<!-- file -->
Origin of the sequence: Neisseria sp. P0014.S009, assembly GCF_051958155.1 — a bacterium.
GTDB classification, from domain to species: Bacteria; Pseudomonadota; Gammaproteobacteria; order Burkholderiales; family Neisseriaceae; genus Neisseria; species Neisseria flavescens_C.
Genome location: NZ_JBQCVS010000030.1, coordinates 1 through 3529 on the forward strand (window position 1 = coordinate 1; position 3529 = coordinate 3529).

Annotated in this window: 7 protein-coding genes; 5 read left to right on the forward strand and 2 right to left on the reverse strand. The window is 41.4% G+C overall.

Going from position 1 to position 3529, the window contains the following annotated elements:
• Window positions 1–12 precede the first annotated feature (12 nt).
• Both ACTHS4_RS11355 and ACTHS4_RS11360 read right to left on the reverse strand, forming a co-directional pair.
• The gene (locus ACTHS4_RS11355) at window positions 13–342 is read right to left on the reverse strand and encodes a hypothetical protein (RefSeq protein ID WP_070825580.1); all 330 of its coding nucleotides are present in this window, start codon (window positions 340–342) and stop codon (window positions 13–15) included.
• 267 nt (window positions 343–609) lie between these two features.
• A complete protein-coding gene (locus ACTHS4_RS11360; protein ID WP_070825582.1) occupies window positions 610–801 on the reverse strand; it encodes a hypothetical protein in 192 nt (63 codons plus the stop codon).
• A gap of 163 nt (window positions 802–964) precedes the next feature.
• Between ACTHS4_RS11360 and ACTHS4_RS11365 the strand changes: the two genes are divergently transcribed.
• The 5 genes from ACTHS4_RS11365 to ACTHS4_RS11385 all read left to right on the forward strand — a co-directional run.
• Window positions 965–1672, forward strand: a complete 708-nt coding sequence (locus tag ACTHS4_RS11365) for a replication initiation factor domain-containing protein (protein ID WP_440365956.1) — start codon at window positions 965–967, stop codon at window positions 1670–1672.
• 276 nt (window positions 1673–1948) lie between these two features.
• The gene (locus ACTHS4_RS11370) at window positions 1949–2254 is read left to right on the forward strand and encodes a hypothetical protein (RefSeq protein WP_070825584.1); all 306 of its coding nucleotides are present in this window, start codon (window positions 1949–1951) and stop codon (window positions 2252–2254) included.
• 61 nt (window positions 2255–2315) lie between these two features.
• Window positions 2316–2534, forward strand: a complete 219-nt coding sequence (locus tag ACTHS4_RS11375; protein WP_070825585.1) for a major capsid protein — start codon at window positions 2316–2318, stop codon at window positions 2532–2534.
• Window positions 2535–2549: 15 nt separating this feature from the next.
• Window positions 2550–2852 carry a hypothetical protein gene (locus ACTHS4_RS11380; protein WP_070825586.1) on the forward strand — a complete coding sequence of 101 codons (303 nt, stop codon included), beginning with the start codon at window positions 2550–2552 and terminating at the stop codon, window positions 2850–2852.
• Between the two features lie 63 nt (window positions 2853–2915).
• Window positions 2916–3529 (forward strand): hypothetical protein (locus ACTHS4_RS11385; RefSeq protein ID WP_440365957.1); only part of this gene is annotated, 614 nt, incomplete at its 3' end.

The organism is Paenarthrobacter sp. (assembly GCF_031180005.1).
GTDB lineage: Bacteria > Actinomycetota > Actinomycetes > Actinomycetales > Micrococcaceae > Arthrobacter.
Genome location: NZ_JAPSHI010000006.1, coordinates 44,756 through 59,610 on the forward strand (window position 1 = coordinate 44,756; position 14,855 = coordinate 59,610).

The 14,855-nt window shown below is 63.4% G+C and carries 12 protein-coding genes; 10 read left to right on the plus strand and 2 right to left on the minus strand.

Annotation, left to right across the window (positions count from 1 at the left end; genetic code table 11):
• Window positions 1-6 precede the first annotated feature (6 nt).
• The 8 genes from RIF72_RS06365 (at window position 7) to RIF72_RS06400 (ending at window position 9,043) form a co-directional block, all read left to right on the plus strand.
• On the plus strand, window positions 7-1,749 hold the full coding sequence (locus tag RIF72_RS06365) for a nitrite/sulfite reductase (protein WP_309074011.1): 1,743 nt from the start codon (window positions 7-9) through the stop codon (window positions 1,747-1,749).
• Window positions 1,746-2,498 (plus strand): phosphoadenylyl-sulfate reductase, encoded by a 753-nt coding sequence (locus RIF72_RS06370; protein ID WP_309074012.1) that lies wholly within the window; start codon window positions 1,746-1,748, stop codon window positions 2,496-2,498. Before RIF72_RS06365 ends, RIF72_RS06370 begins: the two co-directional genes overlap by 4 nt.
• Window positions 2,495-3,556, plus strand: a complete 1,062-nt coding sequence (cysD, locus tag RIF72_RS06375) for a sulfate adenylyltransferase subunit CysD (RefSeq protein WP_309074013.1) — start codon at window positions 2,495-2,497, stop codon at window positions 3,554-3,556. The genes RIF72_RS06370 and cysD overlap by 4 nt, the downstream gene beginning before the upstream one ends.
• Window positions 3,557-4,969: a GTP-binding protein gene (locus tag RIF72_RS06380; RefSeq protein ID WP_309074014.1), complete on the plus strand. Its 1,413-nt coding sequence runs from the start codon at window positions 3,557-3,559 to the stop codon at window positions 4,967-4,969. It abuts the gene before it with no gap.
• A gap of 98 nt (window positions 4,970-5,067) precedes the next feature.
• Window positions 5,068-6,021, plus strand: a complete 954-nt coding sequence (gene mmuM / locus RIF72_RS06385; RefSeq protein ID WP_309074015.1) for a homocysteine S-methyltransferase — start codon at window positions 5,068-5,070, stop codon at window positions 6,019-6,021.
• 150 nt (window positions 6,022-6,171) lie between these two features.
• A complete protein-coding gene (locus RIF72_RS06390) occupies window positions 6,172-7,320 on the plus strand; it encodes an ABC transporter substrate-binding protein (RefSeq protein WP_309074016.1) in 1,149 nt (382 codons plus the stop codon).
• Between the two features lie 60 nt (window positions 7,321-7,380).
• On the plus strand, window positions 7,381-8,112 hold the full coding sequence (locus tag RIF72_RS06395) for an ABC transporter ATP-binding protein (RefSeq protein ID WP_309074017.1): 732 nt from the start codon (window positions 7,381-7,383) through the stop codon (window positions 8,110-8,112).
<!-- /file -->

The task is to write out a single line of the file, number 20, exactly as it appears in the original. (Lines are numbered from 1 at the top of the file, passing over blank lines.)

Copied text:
• Window positions 2550–2852 carry a hypothetical protein gene (locus ACTHS4_RS11380; protein WP_070825586.1) on the forward strand — a complete coding sequence of 101 codons (303 nt, stop codon included), beginning with the start codon at window positions 2550–2552 and terminating at the stop codon, window positions 2850–2852.